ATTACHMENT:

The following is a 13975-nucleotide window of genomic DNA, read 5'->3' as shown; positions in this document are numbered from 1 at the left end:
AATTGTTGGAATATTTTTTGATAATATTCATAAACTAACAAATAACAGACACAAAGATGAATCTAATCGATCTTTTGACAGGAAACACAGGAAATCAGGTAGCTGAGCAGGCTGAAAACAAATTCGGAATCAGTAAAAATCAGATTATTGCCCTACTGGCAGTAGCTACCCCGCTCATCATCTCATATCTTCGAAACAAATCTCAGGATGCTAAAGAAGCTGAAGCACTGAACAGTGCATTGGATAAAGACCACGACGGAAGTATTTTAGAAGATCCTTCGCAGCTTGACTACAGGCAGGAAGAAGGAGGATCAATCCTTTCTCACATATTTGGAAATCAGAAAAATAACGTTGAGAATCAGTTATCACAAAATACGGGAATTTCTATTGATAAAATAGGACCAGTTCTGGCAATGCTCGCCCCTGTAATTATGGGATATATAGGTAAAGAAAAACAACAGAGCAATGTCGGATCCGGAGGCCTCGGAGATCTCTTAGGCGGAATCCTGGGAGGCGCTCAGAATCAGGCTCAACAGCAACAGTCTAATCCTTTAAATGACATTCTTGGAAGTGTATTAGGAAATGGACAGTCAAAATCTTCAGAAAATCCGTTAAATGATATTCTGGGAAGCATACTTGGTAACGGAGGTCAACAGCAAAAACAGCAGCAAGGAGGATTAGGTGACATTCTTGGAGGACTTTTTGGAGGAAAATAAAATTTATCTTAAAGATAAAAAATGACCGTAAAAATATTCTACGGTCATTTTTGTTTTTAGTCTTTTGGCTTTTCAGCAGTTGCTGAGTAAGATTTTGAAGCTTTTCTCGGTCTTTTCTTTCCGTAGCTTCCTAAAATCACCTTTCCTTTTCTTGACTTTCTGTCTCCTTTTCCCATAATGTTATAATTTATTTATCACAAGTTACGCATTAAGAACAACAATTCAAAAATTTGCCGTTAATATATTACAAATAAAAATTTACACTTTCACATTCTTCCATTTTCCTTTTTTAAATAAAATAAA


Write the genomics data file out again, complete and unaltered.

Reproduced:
The following is a 13975-nucleotide window of genomic DNA, read 5'->3' as shown; positions in this document are numbered from 1 at the left end:
AATTGTTGGAATATTTTTTGATAATATTCATAAACTAACAAATAACAGACACAAAGATGAATCTAATCGATCTTTTGACAGGAAACACAGGAAATCAGGTAGCTGAGCAGGCTGAAAACAAATTCGGAATCAGTAAAAATCAGATTATTGCCCTACTGGCAGTAGCTACCCCGCTCATCATCTCATATCTTCGAAACAAATCTCAGGATGCTAAAGAAGCTGAAGCACTGAACAGTGCATTGGATAAAGACCACGACGGAAGTATTTTAGAAGATCCTTCGCAGCTTGACTACAGGCAGGAAGAAGGAGGATCAATCCTTTCTCACATATTTGGAAATCAGAAAAATAACGTTGAGAATCAGTTATCACAAAATACGGGAATTTCTATTGATAAAATAGGACCAGTTCTGGCAATGCTCGCCCCTGTAATTATGGGATATATAGGTAAAGAAAAACAACAGAGCAATGTCGGATCCGGAGGCCTCGGAGATCTCTTAGGCGGAATCCTGGGAGGCGCTCAGAATCAGGCTCAACAGCAACAGTCTAATCCTTTAAATGACATTCTTGGAAGTGTATTAGGAAATGGACAGTCAAAATCTTCAGAAAATCCGTTAAATGATATTCTGGGAAGCATACTTGGTAACGGAGGTCAACAGCAAAAACAGCAGCAAGGAGGATTAGGTGACATTCTTGGAGGACTTTTTGGAGGAAAATAAAATTTATCTTAAAGATAAAAAATGACCGTAAAAATATTCTACGGTCATTTTTGTTTTTAGTCTTTTGGCTTTTCAGCAGTTGCTGAGTAAGATTTTGAAGCTTTTCTCGGTCTTTTCTTTCCGTAGCTTCCTAAAATCACCTTTCCTTTTCTTGACTTTCTGTCTCCTTTTCCCATAATGTTATAATTTATTTATCACAAGTTACGCATTAAGAACAACAATTCAAAAATTTGCCGTTAATATATTACAAATAAAAATTTACACTTTCACATTCTTCCATTTTCCTTTTTTAAATAAAATAAA